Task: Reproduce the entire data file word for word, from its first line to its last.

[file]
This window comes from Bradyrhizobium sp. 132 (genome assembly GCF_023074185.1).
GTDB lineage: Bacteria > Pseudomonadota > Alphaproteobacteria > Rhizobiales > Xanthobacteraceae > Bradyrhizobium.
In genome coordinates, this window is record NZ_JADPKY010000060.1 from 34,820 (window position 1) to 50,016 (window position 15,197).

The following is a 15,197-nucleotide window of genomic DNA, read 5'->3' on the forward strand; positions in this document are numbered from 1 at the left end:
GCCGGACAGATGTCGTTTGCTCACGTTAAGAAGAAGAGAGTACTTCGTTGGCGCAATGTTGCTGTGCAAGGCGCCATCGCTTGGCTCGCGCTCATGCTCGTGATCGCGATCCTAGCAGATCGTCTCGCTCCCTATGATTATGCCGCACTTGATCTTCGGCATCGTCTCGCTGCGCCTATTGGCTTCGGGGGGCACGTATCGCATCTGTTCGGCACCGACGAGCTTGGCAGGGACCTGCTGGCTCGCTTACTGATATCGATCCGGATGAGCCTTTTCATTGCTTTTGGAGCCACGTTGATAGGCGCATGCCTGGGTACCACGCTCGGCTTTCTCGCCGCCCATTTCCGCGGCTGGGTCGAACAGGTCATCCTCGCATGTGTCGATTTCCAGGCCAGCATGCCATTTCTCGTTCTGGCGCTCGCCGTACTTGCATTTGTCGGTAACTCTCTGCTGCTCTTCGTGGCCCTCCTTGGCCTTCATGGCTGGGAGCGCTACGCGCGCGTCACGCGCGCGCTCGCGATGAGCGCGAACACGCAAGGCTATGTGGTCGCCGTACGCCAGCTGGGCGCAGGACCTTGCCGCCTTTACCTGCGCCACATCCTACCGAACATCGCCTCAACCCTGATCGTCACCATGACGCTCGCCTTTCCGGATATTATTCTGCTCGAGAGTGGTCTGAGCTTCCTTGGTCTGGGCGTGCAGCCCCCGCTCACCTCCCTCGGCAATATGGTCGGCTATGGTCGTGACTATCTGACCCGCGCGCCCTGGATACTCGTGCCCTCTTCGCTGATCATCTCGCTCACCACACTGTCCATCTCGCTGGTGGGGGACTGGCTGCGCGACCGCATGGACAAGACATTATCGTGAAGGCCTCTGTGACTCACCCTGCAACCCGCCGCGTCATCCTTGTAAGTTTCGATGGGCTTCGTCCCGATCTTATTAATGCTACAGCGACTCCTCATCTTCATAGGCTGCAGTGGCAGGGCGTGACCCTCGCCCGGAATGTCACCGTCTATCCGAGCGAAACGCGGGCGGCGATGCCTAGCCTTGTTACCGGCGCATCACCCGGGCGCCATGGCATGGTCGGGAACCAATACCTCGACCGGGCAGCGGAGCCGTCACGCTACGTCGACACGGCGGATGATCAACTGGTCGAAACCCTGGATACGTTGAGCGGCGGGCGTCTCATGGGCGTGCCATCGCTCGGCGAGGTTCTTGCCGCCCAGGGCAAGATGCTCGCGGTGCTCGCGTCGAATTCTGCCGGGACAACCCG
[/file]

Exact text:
This window comes from Bradyrhizobium sp. 132 (genome assembly GCF_023074185.1).
GTDB lineage: Bacteria > Pseudomonadota > Alphaproteobacteria > Rhizobiales > Xanthobacteraceae > Bradyrhizobium.
In genome coordinates, this window is record NZ_JADPKY010000060.1 from 34,820 (window position 1) to 50,016 (window position 15,197).

The following is a 15,197-nucleotide window of genomic DNA, read 5'->3' on the forward strand; positions in this document are numbered from 1 at the left end:
GCCGGACAGATGTCGTTTGCTCACGTTAAGAAGAAGAGAGTACTTCGTTGGCGCAATGTTGCTGTGCAAGGCGCCATCGCTTGGCTCGCGCTCATGCTCGTGATCGCGATCCTAGCAGATCGTCTCGCTCCCTATGATTATGCCGCACTTGATCTTCGGCATCGTCTCGCTGCGCCTATTGGCTTCGGGGGGCACGTATCGCATCTGTTCGGCACCGACGAGCTTGGCAGGGACCTGCTGGCTCGCTTACTGATATCGATCCGGATGAGCCTTTTCATTGCTTTTGGAGCCACGTTGATAGGCGCATGCCTGGGTACCACGCTCGGCTTTCTCGCCGCCCATTTCCGCGGCTGGGTCGAACAGGTCATCCTCGCATGTGTCGATTTCCAGGCCAGCATGCCATTTCTCGTTCTGGCGCTCGCCGTACTTGCATTTGTCGGTAACTCTCTGCTGCTCTTCGTGGCCCTCCTTGGCCTTCATGGCTGGGAGCGCTACGCGCGCGTCACGCGCGCGCTCGCGATGAGCGCGAACACGCAAGGCTATGTGGTCGCCGTACGCCAGCTGGGCGCAGGACCTTGCCGCCTTTACCTGCGCCACATCCTACCGAACATCGCCTCAACCCTGATCGTCACCATGACGCTCGCCTTTCCGGATATTATTCTGCTCGAGAGTGGTCTGAGCTTCCTTGGTCTGGGCGTGCAGCCCCCGCTCACCTCCCTCGGCAATATGGTCGGCTATGGTCGTGACTATCTGACCCGCGCGCCCTGGATACTCGTGCCCTCTTCGCTGATCATCTCGCTCACCACACTGTCCATCTCGCTGGTGGGGGACTGGCTGCGCGACCGCATGGACAAGACATTATCGTGAAGGCCTCTGTGACTCACCCTGCAACCCGCCGCGTCATCCTTGTAAGTTTCGATGGGCTTCGTCCCGATCTTATTAATGCTACAGCGACTCCTCATCTTCATAGGCTGCAGTGGCAGGGCGTGACCCTCGCCCGGAATGTCACCGTCTATCCGAGCGAAACGCGGGCGGCGATGCCTAGCCTTGTTACCGGCGCATCACCCGGGCGCCATGGCATGGTCGGGAACCAATACCTCGACCGGGCAGCGGAGCCGTCACGCTACGTCGACACGGCGGATGATCAACTGGTCGAAACCCTGGATACGTTGAGCGGCGGGCGTCTCATGGGCGTGCCATCGCTCGGCGAGGTTCTTGCCGCCCAGGGCAAGATGCTCGCGGTGCTCGCGTCGAATTCTGCCGGGACAACCCG